You don't have to participate in this game.
I don't know how much the trust fund is worth, but if this is the price you have to pay, it's not worth it. Free yourselves and move on.

Quitelikely Fri 05-Dec-14 16:34:37

I feel sorry for your dh here. He is in an awful situation. His father is a very difficult man but your husband has decided to accept his behaviour because the alternative is not an option for him.

Now if I was you I would actually go to the dinner and when approached by FiL to have a chat I would actually look right through him and imagine you are in the Seychelles or somewhere similar (and nod) I would do this for my dh. I really would. And in future just take FiL with a pinch of salt.

Also try not to give him much thought. He isn't worth your emotional energy.

LittleBairn Fri 05-Dec-14 16:35:43

Fucking hell he sounds insane, imagine keeping a list of your 'mis-deeds'!
The only way to deal with this sort of person is NC.
I would point out to your DH there is no choosing you are married he made that choice at the alter.
Would the rest of the family be up for some sort of intervention to jointly put across how unacceptable his behaviour is and if he Kent improve he will loose his whole family?

WorkingBling Fri 05-Dec-14 16:36:52

I would go but not stand for the dressing down. When he tries to start having a go at you, listen politely for as long you feel like then calmly walk out the room saying you don't have to be treated like a naughty child etc rtc.

McSnuff Fri 05-Dec-14 16:37:14

Perhaps get some legal advice on the Trust Fund if it's not clear what the situation is, or you only have your FIL's word on it. Do you have a copy of the paperwork or know which solicitors set it up?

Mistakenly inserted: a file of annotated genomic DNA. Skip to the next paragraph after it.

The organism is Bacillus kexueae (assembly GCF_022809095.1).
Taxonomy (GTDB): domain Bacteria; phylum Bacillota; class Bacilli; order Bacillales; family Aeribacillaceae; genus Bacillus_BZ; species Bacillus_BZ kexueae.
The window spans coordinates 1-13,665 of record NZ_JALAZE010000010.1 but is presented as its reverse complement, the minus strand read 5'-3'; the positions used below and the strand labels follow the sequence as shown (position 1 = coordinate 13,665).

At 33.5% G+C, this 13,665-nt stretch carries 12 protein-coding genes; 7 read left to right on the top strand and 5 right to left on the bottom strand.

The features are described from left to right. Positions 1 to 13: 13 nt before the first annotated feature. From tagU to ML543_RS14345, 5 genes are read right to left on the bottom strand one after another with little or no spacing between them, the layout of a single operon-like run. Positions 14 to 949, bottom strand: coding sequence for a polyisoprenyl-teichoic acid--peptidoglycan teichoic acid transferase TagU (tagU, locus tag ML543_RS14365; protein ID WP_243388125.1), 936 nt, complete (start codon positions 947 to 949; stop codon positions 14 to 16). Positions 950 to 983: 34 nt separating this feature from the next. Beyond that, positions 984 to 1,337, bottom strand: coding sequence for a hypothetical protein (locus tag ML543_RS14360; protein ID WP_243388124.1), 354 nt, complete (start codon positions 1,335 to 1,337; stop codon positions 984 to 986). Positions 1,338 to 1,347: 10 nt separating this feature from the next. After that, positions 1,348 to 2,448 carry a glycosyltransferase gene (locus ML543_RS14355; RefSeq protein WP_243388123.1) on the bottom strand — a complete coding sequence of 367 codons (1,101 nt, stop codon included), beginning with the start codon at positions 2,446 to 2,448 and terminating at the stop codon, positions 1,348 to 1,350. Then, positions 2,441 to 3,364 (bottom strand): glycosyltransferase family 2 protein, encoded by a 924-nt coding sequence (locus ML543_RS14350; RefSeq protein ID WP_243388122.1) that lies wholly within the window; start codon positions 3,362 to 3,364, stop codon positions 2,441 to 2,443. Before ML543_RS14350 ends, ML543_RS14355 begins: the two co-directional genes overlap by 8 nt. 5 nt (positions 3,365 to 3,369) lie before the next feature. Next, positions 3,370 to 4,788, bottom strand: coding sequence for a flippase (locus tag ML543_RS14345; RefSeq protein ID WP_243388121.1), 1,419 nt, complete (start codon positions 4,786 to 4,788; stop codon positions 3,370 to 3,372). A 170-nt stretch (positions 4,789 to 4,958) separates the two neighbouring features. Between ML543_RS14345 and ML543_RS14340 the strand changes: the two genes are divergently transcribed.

Then at least you know what you options are before you tell him to stick it.

Apatite1 Fri 05-Dec-14 16:37:22

There's no amount of money that will make me take this shit. And I'm assuming this is in the many millions.

Cauliflowersneeze1 Fri 05-Dec-14 16:48:17

Go there for Christmas armed with your own list , you will never win with a person like this but at least you can have your say

As someone who will never give in to emotional blackmail , I would prepare yourself to kiss goodbye to the money

maddening Fri 05-Dec-14 16:53:36

Tell Dh to give the cash remaining in the trust fund back to his father .

Soleurmange Fri 05-Dec-14 16:59:20

Absolutely no way should you go and 'suck up' this appalling behaviour.

diddl Fri 05-Dec-14 17:00:06

His father is making him choose, not you.

The only way i would go is that I would not be left alone with his bullying prick of a father & if there was any attempt to take me aside for a talk we would leave.

In fact if my husband was in tears over such a thing, I'd have to leave them.

DonkeysDontRideBicycles Fri 05-Dec-14 17:01:40

Personally I wouldn't go because the tension would be horrible. Different if you had any confidence in DH supporting you.

Join the discussion

Join the discussion

Registering is free, easy, and means you can join in the discussion, get discounts, win prizes and lots more.

Register now